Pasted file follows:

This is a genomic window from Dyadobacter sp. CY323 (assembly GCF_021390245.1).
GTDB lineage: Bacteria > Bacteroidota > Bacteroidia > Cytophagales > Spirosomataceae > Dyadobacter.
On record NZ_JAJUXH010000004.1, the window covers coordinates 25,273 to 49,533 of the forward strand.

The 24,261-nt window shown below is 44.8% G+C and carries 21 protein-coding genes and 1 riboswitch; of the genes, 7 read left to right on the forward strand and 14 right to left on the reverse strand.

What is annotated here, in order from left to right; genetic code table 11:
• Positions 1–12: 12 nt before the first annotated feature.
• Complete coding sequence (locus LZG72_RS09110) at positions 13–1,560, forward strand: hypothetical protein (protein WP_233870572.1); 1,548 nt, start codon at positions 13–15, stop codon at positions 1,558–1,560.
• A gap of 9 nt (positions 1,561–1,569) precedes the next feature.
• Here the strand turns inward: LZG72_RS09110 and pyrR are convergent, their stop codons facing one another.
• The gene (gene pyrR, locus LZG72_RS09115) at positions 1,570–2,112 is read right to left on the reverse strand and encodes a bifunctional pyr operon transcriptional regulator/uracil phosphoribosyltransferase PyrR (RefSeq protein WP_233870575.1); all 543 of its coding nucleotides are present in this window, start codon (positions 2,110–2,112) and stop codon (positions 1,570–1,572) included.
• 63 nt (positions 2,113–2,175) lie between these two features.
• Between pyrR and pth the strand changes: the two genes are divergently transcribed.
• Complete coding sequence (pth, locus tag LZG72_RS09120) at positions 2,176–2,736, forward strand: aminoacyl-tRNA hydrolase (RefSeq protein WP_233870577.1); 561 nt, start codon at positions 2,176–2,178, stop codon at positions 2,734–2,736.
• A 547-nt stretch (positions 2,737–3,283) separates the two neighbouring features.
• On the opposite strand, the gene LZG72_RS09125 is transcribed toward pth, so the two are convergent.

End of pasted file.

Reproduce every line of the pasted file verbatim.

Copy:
This is a genomic window from Dyadobacter sp. CY323 (assembly GCF_021390245.1).
GTDB lineage: Bacteria > Bacteroidota > Bacteroidia > Cytophagales > Spirosomataceae > Dyadobacter.
On record NZ_JAJUXH010000004.1, the window covers coordinates 25,273 to 49,533 of the forward strand.

The 24,261-nt window shown below is 44.8% G+C and carries 21 protein-coding genes and 1 riboswitch; of the genes, 7 read left to right on the forward strand and 14 right to left on the reverse strand.

What is annotated here, in order from left to right; genetic code table 11:
• Positions 1–12: 12 nt before the first annotated feature.
• Complete coding sequence (locus LZG72_RS09110) at positions 13–1,560, forward strand: hypothetical protein (protein WP_233870572.1); 1,548 nt, start codon at positions 13–15, stop codon at positions 1,558–1,560.
• A gap of 9 nt (positions 1,561–1,569) precedes the next feature.
• Here the strand turns inward: LZG72_RS09110 and pyrR are convergent, their stop codons facing one another.
• The gene (gene pyrR, locus LZG72_RS09115) at positions 1,570–2,112 is read right to left on the reverse strand and encodes a bifunctional pyr operon transcriptional regulator/uracil phosphoribosyltransferase PyrR (RefSeq protein WP_233870575.1); all 543 of its coding nucleotides are present in this window, start codon (positions 2,110–2,112) and stop codon (positions 1,570–1,572) included.
• 63 nt (positions 2,113–2,175) lie between these two features.
• Between pyrR and pth the strand changes: the two genes are divergently transcribed.
• Complete coding sequence (pth, locus tag LZG72_RS09120) at positions 2,176–2,736, forward strand: aminoacyl-tRNA hydrolase (RefSeq protein WP_233870577.1); 561 nt, start codon at positions 2,176–2,178, stop codon at positions 2,734–2,736.
• A 547-nt stretch (positions 2,737–3,283) separates the two neighbouring features.
• On the opposite strand, the gene LZG72_RS09125 is transcribed toward pth, so the two are convergent.